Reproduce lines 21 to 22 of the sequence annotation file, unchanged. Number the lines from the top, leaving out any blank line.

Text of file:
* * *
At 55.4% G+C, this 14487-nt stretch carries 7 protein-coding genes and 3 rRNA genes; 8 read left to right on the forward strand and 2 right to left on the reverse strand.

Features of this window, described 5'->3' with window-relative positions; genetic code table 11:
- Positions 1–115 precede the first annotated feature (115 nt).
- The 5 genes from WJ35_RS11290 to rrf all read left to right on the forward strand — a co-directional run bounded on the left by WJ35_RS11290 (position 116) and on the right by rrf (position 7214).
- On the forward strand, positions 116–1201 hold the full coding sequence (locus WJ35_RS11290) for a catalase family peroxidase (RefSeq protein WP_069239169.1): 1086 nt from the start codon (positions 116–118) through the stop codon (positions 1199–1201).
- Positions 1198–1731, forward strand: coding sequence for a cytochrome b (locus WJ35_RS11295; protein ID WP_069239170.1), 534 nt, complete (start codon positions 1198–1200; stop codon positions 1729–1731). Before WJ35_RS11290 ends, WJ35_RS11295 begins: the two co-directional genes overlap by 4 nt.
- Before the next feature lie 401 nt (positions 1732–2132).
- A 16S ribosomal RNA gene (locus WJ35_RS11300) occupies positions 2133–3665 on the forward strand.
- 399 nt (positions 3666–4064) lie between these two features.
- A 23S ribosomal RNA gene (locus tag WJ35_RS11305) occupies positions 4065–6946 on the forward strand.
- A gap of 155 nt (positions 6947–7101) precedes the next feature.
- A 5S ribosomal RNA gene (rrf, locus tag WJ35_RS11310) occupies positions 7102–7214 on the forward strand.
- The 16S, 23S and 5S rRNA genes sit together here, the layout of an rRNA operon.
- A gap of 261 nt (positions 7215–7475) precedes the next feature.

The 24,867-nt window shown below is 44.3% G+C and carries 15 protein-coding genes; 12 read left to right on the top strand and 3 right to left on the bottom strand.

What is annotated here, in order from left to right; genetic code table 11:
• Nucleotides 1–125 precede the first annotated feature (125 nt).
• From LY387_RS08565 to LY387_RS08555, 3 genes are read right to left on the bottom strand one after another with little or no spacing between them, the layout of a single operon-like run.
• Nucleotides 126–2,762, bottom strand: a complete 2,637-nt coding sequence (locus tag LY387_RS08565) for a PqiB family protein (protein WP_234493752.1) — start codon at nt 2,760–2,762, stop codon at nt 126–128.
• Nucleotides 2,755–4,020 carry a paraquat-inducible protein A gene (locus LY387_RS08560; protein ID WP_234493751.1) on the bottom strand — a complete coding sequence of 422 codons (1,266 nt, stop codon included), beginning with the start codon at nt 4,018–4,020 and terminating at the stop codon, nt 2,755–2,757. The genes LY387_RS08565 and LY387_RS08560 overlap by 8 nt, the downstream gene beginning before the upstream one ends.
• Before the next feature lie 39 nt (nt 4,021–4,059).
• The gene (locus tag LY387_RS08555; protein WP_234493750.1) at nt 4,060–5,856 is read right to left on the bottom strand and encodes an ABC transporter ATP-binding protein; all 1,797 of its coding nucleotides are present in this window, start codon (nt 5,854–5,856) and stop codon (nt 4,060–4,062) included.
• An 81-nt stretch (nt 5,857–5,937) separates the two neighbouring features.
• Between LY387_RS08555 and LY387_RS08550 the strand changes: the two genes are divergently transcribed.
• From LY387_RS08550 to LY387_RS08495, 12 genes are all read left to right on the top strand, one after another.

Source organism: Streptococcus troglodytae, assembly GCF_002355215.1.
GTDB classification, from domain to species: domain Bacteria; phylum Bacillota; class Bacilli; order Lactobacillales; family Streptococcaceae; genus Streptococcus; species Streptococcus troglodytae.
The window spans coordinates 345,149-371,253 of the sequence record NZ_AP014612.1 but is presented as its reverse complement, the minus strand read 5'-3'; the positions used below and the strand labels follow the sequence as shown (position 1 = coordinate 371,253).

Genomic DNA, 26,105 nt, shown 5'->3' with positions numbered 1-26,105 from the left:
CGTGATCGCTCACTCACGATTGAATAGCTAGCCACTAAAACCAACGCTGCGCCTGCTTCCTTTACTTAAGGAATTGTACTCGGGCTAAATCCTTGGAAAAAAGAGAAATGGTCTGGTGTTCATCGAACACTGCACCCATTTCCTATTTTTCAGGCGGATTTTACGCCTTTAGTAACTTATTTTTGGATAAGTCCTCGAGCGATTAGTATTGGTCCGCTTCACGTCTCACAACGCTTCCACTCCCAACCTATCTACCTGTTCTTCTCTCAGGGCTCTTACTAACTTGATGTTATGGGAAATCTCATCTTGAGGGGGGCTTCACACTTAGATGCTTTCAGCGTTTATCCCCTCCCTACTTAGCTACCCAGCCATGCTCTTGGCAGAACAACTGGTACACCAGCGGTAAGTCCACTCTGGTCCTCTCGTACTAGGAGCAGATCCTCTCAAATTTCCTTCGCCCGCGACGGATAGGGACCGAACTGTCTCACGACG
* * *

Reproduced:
• Before the next feature lie 39 nt (nt 4,021–4,059).
• The gene (locus tag LY387_RS08555; protein WP_234493750.1) at nt 4,060–5,856 is read right to left on the bottom strand and encodes an ABC transporter ATP-binding protein; all 1,797 of its coding nucleotides are present in this window, start codon (nt 5,854–5,856) and stop codon (nt 4,060–4,062) included.